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Black Lives Matter text, enveloped in a tallit, a Jewish prayer shawl, with sacred text below. For months this idea has been stewing on the hot fires of my frustration and feelings of helplessness. I want to believe that art can make a difference, can communicate more deeply, can bring peoples together, can change the world — but my faith often flags. Maybe each piece can only be a small step, hopefully in the right direction, for humanity.
The Hebrew text is from the Mishnah Sanhedrin 4:5 and means: “Anyone who destroys a life is considered to have destroyed an entire world; and anyone who saves a life has saved an entire world.”
I had a hard time designing this papercut. I knew that I wanted the tallit to be enveloping, hugging, holding the English text, but I didn’t want to *cut* the tallit. But it’s a papercut; how else can I put two images on top of each other? Cutting the letters out of another piece of paper and laying them down on top of the tallit would have been an option, but then I would have had to get into detailed placement of tiny pieces of paper, and glue, and I would rather continue to struggle with this form and its restrictions than start to mess with glue. So I decided to cut the letters out, cut with my knife into the tallit; this was difficult. Perhaps the meaning to understand from this is that racism — and the fact that “Black Lives Matter!” ever even had to be stated, insisted upon, shouted to combat the lies we see enacted by much of our society — cuts into my Jewish experience, and my life, and demands a Jewish response.
Practicalities of cutting Notes
I often print out my Hebrew text from the computer directly onto the paper that I plan to cut. In this case, I wanted the paper to be black, which I cannot print on. So I had to print onto white paper, tape it to the black paper, and cut both layers at once. And the letters are SO tiny. This cutting process was more tedious than usual, but it put me in the position of cutting identical black and white letters at the same time. I often had to completely destroy the white letters in order to get the black ones out. I feel there is poetry in this, though I can’t put it into words.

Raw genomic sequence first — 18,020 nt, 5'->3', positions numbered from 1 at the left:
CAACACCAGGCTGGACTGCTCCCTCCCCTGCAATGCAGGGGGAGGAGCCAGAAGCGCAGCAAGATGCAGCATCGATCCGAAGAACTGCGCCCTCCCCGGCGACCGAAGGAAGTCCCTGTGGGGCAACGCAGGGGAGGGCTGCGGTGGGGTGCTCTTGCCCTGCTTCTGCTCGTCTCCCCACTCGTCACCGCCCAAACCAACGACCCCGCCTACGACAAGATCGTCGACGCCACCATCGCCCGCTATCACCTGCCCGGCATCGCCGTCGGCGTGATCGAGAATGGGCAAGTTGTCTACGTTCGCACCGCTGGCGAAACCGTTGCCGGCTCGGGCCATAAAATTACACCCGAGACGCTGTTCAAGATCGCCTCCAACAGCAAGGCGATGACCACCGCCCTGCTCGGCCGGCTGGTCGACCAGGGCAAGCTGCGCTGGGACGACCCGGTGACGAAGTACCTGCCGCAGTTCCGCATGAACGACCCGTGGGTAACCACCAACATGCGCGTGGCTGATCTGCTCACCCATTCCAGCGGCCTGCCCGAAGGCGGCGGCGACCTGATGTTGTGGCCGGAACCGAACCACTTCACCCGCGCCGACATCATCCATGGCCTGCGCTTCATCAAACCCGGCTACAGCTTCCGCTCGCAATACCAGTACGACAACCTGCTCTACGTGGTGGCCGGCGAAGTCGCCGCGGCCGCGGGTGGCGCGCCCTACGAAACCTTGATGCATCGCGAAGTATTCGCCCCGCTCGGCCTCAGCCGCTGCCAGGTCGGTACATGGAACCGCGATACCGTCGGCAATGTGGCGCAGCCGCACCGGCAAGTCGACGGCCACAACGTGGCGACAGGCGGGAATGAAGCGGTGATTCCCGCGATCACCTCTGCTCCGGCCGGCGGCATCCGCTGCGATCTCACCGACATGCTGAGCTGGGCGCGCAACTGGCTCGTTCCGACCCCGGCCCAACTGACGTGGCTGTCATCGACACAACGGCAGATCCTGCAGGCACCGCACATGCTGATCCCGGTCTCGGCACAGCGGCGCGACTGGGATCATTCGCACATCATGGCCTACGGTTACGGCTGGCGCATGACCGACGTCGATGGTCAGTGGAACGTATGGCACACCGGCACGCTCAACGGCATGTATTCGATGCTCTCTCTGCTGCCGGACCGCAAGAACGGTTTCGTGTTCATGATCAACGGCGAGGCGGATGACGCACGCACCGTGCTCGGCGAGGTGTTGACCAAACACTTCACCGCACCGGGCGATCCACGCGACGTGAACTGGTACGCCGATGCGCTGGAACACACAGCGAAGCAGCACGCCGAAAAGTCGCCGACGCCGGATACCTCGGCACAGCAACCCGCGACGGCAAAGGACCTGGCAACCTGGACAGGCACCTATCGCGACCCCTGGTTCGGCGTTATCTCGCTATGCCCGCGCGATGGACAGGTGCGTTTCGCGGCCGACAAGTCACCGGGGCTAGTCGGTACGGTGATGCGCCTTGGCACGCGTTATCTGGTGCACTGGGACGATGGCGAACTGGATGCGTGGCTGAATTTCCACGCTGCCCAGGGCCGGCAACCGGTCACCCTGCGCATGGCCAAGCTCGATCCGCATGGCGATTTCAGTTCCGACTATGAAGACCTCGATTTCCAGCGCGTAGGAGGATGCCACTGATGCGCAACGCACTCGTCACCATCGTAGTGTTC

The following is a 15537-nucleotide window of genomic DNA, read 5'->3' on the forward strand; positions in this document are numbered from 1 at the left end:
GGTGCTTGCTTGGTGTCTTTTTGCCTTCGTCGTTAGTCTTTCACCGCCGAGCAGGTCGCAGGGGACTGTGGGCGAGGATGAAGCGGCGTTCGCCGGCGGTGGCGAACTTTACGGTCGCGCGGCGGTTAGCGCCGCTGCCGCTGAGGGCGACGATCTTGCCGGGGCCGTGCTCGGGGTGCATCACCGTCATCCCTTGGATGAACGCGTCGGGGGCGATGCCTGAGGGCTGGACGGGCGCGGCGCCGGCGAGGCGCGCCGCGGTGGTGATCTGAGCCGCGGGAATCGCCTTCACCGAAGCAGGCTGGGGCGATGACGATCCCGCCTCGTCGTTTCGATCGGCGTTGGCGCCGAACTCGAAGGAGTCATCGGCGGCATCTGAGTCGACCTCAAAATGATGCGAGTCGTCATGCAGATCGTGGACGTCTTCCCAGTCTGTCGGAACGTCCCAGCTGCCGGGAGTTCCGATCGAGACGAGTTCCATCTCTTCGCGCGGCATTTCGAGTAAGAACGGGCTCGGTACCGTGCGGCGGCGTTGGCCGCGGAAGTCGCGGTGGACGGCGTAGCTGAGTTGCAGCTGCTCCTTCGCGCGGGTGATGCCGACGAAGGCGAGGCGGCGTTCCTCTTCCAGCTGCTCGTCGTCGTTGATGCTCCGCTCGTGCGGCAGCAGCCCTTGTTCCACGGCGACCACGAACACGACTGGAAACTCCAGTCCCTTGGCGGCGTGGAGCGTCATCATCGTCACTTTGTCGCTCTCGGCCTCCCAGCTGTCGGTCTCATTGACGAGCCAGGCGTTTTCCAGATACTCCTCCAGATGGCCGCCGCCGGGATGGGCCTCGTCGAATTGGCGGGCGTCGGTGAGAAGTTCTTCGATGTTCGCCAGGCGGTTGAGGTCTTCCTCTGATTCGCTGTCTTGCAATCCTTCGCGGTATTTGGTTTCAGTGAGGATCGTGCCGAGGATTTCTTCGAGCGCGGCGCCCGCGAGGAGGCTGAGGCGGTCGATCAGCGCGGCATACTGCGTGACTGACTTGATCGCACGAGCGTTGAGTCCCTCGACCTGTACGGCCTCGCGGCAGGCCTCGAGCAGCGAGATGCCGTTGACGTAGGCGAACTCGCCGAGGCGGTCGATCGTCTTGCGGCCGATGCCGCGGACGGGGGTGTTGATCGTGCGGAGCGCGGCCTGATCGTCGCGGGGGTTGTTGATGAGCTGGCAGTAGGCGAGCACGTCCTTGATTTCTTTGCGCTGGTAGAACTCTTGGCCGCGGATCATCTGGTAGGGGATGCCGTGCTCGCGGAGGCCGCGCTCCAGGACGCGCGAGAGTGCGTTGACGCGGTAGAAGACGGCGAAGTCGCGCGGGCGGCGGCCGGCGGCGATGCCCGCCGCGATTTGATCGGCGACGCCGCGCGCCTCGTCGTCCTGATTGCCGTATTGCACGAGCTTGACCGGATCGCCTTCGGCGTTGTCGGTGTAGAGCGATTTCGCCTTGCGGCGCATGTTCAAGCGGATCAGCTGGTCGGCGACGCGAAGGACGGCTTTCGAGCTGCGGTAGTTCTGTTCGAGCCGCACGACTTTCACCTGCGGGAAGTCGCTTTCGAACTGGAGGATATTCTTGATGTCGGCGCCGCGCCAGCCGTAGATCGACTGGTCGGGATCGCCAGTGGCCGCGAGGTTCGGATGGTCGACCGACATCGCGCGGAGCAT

Meanings in the text
About the text: There is something that makes this text from the mishnah even more meaningful, when you consider that many people react to police shootings of Black men by saying “well, the Black guy was probably doing something wrong/illegal.” This text comes from a section not about the general importance of life, but about how one should legally handle a capital case: this is where the witnesses are thinking about a person who may be facing the death penalty, a person who has possibly done something very very bad. This is the place where the witnesses are cautioned to think VERY VERY carefully about what they say they saw or heard, because what they say could result in a person getting the death penalty. This situation highlights the sacredness of life.